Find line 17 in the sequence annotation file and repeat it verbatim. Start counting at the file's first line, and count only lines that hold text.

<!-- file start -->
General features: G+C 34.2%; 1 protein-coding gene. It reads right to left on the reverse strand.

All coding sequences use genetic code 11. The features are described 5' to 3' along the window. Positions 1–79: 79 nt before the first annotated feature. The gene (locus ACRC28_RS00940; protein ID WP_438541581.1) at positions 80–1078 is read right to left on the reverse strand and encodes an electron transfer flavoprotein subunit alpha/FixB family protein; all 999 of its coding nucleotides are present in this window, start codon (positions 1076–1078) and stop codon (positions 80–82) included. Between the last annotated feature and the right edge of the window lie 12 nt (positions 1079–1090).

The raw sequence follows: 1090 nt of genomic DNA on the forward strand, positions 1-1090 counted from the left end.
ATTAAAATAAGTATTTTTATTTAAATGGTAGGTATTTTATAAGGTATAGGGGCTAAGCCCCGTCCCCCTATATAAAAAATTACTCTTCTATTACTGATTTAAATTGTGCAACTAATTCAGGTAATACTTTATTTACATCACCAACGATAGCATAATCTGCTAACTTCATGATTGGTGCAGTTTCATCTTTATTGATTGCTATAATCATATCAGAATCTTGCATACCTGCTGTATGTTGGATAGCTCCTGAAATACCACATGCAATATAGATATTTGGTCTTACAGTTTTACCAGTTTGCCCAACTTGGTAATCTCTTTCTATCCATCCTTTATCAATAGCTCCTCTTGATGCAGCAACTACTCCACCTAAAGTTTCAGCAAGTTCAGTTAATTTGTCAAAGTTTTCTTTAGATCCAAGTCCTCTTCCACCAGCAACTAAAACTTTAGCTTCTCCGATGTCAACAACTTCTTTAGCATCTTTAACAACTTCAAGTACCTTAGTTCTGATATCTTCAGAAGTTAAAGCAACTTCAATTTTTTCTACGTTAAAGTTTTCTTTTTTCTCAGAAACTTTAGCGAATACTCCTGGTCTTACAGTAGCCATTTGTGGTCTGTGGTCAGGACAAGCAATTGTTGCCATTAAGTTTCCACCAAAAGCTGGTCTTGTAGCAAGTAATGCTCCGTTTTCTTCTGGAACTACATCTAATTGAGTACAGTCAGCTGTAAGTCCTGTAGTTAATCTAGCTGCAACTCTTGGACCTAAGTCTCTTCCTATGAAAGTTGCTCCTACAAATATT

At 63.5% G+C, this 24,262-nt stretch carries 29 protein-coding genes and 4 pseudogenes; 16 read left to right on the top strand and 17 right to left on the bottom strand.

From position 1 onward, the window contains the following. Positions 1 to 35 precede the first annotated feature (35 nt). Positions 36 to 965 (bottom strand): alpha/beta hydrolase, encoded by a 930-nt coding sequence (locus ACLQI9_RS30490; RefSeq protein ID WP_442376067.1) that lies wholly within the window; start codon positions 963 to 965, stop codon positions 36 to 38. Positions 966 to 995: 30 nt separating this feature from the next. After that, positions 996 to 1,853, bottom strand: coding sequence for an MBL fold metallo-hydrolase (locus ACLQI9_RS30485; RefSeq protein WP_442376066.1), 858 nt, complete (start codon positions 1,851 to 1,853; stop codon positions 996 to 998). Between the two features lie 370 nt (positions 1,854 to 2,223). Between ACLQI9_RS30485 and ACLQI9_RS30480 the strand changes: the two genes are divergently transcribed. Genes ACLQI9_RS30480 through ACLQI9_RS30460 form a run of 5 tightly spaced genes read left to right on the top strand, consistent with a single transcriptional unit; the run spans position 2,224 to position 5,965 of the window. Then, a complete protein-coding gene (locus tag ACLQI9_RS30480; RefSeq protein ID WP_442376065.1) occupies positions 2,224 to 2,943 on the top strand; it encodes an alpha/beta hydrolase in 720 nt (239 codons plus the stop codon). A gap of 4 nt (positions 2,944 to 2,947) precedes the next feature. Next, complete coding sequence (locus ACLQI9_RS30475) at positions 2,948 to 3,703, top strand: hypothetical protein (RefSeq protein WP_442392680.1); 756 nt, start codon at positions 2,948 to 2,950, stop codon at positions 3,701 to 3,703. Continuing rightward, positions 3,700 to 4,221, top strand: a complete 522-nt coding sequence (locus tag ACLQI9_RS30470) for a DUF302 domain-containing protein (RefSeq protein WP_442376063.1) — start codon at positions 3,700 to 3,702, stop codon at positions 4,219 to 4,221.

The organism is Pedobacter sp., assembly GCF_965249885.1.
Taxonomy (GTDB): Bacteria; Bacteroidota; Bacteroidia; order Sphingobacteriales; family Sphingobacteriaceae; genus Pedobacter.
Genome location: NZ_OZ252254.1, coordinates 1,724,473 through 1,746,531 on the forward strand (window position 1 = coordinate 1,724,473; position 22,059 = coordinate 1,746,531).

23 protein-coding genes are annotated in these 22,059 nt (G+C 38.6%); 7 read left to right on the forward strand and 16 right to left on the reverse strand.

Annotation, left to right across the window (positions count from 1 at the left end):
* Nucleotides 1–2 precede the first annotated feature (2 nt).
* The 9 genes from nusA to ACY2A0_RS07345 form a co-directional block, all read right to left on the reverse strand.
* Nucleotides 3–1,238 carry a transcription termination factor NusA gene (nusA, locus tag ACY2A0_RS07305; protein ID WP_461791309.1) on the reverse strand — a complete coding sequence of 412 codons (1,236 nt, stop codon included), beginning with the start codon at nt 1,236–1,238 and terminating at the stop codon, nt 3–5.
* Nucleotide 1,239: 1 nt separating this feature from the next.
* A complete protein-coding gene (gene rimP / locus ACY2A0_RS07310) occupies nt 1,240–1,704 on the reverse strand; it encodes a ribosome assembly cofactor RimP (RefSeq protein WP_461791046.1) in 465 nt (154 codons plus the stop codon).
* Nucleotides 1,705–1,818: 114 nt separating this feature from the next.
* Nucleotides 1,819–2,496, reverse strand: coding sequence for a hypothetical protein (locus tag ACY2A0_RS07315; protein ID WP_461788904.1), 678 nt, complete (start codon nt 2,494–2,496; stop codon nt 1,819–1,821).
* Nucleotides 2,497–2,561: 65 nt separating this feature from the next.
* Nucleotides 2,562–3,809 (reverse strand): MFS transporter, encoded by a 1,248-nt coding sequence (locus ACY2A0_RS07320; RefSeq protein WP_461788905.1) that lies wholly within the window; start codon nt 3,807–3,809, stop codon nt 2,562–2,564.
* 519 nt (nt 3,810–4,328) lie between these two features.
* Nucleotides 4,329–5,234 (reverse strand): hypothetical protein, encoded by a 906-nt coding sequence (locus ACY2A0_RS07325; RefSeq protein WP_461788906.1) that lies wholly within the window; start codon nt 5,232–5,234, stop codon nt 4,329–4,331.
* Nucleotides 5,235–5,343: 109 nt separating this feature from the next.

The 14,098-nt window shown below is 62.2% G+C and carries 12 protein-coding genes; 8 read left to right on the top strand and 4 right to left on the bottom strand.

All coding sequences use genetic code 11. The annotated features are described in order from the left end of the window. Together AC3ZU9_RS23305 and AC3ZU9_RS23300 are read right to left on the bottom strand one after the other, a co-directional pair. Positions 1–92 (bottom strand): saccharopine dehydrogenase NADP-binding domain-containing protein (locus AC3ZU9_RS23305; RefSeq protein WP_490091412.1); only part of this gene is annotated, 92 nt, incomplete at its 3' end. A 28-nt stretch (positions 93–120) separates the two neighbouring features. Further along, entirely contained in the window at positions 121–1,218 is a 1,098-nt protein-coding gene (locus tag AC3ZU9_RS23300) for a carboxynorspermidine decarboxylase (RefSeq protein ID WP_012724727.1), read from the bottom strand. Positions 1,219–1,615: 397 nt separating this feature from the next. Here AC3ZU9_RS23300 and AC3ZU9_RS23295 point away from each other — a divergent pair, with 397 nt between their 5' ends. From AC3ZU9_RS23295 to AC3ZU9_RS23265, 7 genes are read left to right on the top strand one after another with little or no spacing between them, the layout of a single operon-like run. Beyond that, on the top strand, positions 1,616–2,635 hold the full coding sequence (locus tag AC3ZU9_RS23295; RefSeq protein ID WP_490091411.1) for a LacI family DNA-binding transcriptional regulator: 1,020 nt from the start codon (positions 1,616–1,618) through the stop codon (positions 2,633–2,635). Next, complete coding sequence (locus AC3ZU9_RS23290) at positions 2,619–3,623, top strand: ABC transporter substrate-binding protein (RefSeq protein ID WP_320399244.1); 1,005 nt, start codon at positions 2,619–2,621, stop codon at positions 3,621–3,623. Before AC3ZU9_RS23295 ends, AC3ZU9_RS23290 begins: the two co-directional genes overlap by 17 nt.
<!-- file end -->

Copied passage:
* Nucleotides 1,705–1,818: 114 nt separating this feature from the next.